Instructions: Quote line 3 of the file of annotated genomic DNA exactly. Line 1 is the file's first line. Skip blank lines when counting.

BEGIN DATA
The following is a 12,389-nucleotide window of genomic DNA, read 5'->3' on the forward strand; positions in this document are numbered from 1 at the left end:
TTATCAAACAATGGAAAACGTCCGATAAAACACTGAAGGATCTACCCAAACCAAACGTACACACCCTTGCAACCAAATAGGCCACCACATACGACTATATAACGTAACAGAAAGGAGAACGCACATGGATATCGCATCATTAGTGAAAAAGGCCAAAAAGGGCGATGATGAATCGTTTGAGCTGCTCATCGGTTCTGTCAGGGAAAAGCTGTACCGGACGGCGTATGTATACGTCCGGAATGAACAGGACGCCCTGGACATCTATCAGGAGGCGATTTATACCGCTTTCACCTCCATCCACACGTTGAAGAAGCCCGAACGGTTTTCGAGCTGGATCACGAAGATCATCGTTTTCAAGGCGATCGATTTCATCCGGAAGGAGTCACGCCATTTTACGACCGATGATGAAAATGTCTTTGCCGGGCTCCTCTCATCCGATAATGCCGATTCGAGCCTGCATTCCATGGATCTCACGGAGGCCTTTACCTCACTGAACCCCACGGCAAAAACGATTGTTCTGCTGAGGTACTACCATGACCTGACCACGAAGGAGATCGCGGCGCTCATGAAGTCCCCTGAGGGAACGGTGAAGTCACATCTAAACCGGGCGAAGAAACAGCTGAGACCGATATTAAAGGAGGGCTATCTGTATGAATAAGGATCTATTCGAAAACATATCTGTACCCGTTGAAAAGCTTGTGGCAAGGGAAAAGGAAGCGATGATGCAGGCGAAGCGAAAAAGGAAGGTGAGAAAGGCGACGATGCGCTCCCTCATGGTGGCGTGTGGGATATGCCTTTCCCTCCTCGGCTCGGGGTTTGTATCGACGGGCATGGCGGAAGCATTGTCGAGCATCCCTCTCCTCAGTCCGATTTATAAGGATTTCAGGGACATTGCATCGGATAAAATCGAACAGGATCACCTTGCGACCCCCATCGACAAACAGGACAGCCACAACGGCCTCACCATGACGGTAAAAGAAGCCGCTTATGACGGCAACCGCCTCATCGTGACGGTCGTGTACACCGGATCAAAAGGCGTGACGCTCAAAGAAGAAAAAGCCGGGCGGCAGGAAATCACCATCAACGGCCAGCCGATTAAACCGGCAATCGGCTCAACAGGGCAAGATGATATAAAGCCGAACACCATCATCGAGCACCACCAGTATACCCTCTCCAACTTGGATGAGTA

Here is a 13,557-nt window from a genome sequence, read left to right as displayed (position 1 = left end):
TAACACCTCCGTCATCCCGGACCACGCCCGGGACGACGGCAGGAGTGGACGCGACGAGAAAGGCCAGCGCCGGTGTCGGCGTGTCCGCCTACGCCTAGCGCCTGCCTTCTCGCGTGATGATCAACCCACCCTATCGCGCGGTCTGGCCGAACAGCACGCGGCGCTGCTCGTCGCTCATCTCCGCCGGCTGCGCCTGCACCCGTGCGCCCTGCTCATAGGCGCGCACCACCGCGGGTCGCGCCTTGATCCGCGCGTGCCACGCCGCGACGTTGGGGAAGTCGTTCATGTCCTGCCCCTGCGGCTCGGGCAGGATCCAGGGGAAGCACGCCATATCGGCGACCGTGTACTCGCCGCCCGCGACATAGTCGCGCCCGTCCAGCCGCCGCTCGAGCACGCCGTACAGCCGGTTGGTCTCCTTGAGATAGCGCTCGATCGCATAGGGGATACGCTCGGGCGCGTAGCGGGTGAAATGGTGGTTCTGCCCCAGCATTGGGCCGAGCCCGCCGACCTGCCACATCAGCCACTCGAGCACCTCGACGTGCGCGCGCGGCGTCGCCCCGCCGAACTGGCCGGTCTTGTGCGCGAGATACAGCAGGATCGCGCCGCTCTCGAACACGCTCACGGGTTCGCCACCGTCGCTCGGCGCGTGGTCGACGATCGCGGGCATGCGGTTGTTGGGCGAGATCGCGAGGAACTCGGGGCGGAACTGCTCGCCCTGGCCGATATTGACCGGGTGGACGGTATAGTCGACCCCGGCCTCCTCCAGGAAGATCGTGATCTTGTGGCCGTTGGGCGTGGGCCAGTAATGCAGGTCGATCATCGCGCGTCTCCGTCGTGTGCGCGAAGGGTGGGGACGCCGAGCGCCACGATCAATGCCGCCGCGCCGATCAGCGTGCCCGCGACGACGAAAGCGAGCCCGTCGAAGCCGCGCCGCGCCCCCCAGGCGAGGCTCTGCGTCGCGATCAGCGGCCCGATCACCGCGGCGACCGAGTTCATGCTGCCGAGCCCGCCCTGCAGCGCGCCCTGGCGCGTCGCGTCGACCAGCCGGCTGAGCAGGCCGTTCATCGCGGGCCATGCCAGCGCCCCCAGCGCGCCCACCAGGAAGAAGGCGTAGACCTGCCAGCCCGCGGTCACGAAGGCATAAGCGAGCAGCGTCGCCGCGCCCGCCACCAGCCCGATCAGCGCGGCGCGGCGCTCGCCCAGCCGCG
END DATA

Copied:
Here is a 13,557-nt window from a genome sequence, read left to right as displayed (position 1 = left end):